Kepler's Garden

The Welcome Chorus

Yuri Suzuki (JP)

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The Welcome Chorus is an interactive installation comprised of 12 interactive horns, inviting visitors into the gallery space. As a collaborative work, it utilizes Artificial Intelligence to create a sonic experience for the visitors. There are two ways to engage with the Welcoming Choir. First, with local musicians’ help, lyrics and melodies were created at workshops to generate the sound library. These were then fed into the AI for output at the Turner Contemporary. The second method is to encourage visitors to speak into the sculptures, which will generate musical feedback from the AI. The AI will recognize tonal changes in the voice, tempo and specific words, then produce a short melody based on the visitor’s entry. Every few minutes, the Welcoming Choir performs a short piece based on the previous hours’ input. This continual engagement creates unexpected moments as visitors enter and exit the gallery. Every moment is unique.


Project Credits / Acknowledgements

Turner Contemporary, Arts Council England, Pentagram Design LTD, Fish Fabrications, Counterpoint.  Special thanks to: Gabriel Vergar II, Alice Lazarus, Adam Cheong-MacLeod of Pentagram Design LTD, Eire Szadurski, Sam Fish of Fish Fabrications, and Samuel Diggins and Tero Parviainen of Counterpoint Studios. 


Yuri Suzuki is a sound artist, designer and electronic musician. His practice explores the realms of sound through designed pieces that examine the relationship between people and their environments – questioning how both music and sound evolve to create personal experiences.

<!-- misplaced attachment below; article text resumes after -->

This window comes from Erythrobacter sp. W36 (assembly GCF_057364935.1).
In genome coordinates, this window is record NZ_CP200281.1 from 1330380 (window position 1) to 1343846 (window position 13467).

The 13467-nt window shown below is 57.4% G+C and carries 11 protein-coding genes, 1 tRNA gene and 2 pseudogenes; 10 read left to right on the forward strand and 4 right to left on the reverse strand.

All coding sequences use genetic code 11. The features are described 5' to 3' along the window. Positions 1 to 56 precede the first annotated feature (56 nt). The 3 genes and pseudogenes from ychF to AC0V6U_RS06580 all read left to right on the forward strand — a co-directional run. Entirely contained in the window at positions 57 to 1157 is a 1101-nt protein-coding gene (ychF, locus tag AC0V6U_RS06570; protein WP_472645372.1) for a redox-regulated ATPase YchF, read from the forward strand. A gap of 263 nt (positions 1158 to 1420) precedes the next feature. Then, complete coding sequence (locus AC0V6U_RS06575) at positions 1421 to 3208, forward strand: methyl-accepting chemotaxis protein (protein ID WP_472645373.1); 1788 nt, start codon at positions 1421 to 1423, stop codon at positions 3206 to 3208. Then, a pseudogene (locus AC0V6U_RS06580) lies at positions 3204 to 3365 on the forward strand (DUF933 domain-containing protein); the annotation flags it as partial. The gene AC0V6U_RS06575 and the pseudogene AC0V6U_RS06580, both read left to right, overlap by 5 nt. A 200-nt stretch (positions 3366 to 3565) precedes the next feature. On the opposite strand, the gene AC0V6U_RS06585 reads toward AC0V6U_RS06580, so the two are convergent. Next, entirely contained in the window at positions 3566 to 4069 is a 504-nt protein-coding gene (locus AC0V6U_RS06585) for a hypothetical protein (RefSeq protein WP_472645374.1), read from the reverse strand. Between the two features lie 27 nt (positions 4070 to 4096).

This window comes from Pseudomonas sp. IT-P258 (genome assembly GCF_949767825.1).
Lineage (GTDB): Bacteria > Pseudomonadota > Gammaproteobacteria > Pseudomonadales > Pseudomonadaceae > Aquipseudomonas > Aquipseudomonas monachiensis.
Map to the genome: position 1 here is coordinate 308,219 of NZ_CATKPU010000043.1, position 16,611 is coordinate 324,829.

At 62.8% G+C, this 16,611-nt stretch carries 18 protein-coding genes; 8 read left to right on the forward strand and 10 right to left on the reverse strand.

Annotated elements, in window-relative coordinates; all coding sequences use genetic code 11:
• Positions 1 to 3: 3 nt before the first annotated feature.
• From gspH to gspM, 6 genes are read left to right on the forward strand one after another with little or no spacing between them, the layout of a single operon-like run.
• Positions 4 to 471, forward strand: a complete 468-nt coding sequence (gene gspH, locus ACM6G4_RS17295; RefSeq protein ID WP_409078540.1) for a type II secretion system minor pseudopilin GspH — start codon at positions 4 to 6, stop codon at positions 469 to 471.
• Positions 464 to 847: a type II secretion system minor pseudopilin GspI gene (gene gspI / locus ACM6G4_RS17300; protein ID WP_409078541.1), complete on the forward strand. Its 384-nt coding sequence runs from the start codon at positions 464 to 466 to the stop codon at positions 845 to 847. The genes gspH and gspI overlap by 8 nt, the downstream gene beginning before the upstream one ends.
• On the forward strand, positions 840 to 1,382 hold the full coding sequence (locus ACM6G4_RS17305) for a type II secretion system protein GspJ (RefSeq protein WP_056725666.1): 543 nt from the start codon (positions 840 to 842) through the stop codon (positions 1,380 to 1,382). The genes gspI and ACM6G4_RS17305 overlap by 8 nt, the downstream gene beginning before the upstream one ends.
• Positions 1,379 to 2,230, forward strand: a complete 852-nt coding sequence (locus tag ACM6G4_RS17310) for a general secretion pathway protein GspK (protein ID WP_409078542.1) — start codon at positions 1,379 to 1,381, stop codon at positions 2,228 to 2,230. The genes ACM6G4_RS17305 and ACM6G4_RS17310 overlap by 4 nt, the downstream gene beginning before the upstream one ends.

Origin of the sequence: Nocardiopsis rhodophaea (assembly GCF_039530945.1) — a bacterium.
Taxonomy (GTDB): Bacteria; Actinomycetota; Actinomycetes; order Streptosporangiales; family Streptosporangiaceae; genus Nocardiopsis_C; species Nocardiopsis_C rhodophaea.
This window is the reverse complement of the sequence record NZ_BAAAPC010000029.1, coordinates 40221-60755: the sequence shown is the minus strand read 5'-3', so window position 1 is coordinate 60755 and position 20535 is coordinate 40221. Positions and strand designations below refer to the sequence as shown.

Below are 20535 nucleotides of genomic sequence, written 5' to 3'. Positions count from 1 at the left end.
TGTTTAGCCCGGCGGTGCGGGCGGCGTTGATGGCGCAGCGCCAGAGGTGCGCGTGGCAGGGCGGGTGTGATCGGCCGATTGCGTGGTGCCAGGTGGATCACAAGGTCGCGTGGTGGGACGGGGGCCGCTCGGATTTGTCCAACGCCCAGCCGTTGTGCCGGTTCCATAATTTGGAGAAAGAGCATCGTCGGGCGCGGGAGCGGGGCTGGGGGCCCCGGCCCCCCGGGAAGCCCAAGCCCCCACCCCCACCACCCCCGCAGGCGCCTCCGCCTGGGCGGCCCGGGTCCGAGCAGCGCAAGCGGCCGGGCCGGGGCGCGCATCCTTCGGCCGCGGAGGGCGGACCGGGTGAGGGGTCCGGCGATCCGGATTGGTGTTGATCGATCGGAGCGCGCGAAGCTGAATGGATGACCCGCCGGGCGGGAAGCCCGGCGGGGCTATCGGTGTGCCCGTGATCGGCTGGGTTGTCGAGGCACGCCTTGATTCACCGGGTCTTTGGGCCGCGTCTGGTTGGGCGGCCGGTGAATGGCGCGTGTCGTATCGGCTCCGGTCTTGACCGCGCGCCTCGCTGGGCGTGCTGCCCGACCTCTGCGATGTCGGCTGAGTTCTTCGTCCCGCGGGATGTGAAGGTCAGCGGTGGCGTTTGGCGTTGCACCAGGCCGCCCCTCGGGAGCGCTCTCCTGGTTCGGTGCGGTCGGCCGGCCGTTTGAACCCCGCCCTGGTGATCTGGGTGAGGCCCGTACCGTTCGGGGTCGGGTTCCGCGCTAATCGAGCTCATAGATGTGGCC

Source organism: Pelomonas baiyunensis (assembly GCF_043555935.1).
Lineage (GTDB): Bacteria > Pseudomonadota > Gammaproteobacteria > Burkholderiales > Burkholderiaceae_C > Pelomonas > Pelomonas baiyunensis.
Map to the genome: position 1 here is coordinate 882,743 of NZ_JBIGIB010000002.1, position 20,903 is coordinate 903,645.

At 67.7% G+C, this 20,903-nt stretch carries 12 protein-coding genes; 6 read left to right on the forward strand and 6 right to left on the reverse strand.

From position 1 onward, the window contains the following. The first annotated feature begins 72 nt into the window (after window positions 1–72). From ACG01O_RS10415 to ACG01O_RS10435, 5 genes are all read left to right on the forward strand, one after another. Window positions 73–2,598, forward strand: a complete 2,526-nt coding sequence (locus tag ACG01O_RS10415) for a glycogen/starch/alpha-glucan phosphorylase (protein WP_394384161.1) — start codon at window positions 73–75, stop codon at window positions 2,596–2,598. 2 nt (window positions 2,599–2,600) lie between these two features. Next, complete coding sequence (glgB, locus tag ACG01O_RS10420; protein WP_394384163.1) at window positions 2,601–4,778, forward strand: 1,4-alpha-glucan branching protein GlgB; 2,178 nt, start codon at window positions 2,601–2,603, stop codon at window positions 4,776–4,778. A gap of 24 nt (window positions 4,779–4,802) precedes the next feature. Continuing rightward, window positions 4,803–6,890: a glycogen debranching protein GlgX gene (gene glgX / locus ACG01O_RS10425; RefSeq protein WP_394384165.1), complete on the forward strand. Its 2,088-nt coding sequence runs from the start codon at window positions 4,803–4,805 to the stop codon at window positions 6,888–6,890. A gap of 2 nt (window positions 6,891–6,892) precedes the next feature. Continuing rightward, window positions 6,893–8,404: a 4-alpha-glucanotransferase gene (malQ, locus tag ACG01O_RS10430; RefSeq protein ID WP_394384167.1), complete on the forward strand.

Suzuki was born in Tokyo in 1980. After studying Industrial Design, he worked with Maywa Denki, the Japanese electronic art unit. During this period, Yuri began exploring the relationship between music and technology. In 2005, he moved to London to study product design at the Royal College of Art, where he further developed his interest in the crossover between art, design and music, using both analogue and digital technologies.
Central to Suzuki’s practice is collaboration – he has worked with various musicians including and Jeff Mills, as well as commercial clients such as Google, with whom he developed a unique AR Music Kit.
His work can be seen in several international museum collections, including the Museum of Modern Art in New York. He has had both solo and group exhibitions at the Tate Britain London, Mudam Luxembourg, MoMA and the Museum of Modern Art Tokyo. In 2016, he received the Designer of the Future award at Design Miami.
In 2018, Suzuki was appointed a partner at Pentagram, the world’s largest independently owned design studio, where he began working as an artist in the London studio, Here, Suzuki and his team work internationally, pushing the boundaries between art, design, technology and sound, crossing the fields of both low and high technology. 

Europäische Kommission